Chip Dumping

What Is Chip Dumping?

Chip dumping is when a gambler intentionally loses chips or credits to another player in order to transfer funds to that player’s account. This other player could be someone colluding with the chip dumper, or they could be using multiple accounts (multi-accounting). This is more commonly seen in poker, but can sometimes apply to other types of game.

In online real-money gaming, fraudsters may attempt to use chip dumping to launder money, or to abuse bonus offers and loyalty schemes, among other reasons. As such, it is important for iGaming companies to be aware of the practice and to do all they can to prevent it as part of their anti-money laundering measures as well as their fraud prevention.

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How Does Chip Dumping Work?

Chip dumping is a relatively easy way for fraudsters to hide the trail of money they have come by through illegal means, or conduct other types of abuse. It works as follows:

  1. The fraudsters set up online gaming accounts. If there is just one fraudster, they will set up multiple accounts using different identities, all of which the fraudster controls. Using a virtual private network or Tor when setting up the accounts enables the fraudster to hide the fact they are connected.
  2. The fraudsters join a game and one player intentionally loses their chips to a pre-agreed other player. A third player account may also be used to further hide what is taking place.
  3. The player who has “won” cashes out and receives the freshly laundered money into their account.

In this way, a player can illegally transfer money from one account to another, layering it in the process. They can also complete playthrough or other requirements to defraud the gaming website.

Is Chip Dumping Illegal?

Not in the strict sense but it is certainly not tolerated. There is no law that defines this act as illegal. However, it is illegal to launder money, so when chip dumping is a money laundering method, it is most certainly against the law.

In the case of chip dumping for bonus abuse, this is almost always against a platform’s Terms and Conditions. It will get you banned from the platform, or worse.

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The Consequences of Chip Dumping

Chip dumping and other forms of specialized fraud, such as matched betting, have a major impact on the iGaming industry. They are costing companies time and money, both as a result of the practices themselves and due to the need to implement measures to fight them.

Overall, digital fraud grew significantly across the gambling industry in the United States in 2021, with an increase of 19.2% between 2020 and 2021. When you extrapolate that out and consider the global online gambling market is projected to grow at a CAGR of 11.7% from 2022 to 2030, the problem quickly becomes apparent.

In terms of individual games, chip dumping can detract from the quality of the gaming experience for players who aren’t involved in the collusion.

What Is Chip Dumping Used For?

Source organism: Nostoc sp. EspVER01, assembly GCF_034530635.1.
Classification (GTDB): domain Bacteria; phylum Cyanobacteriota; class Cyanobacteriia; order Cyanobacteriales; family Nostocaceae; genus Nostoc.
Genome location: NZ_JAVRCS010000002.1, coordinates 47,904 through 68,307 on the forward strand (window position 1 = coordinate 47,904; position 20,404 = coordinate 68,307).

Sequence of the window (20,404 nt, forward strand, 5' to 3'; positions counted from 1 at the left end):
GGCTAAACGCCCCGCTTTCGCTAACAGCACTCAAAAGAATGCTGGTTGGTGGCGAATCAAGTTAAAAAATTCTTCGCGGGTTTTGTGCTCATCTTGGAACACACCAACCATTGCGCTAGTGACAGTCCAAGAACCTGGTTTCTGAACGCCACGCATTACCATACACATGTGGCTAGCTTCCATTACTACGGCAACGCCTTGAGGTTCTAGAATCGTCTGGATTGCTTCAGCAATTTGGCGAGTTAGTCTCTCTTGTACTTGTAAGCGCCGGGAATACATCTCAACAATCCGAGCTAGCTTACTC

Fraudsters use chip dumping for two main reasons: money laundering and bonus abuse.

  • Money laundering: Chip dumping is a means for fraudsters to move dirty money from one account to another. This helps to hide the money’s trail and to “clean” it, with the online gaming account effectively functioning similar to a bank drop account.
  • Bonus abuse: Chip dumping can also be used as a form of iGaming bonus abuse, where players sign up for free bonus offers then “lose” money to their complicit accounts in order to cash out the offers, thus ostensibly fulfilling their playthrough requirements – but without actually doing so.

Both of the above, as well as adjacent schemes, are an issue for the iGaming operator, though AML-related chip dumping is much more dangerous. Bonus abuse is more likely to simply go against the platform’s Terms and Conditions, while money laundering enablement is a criminal offense.

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How to Stop Chip Dumping

Companies that are committed to stopping chip dumping, along with other forms of fraud, need a comprehensive prevention strategy that addresses all aspects of iGaming fraud. These include regular updates to ensure that the latest fraud attempts are catered for by the given strategy.

There are two elements to this: preventing chip dumping from happening and detecting it if or when it does take place.

To prevent chip dumping from happening, companies can put measures in place to detect high-risk customers. Due diligence procedures that include KYC onboarding can help to ensure customers are who they say they are. They are also key in identifying customers who may present more of a money laundering risk.

Companies can also implement measures to detect chip dumping while it is taking place, for instance by flagging repeat losses to the same opponent or inconsistently sizeable bets. Fraudsters vary in the sophistication of their chip dumping approach, which can make some harder to detect than others. However, with the right combination of knowledge sharing and fraud prevention and detection tools, companies can put robust defenses in place.

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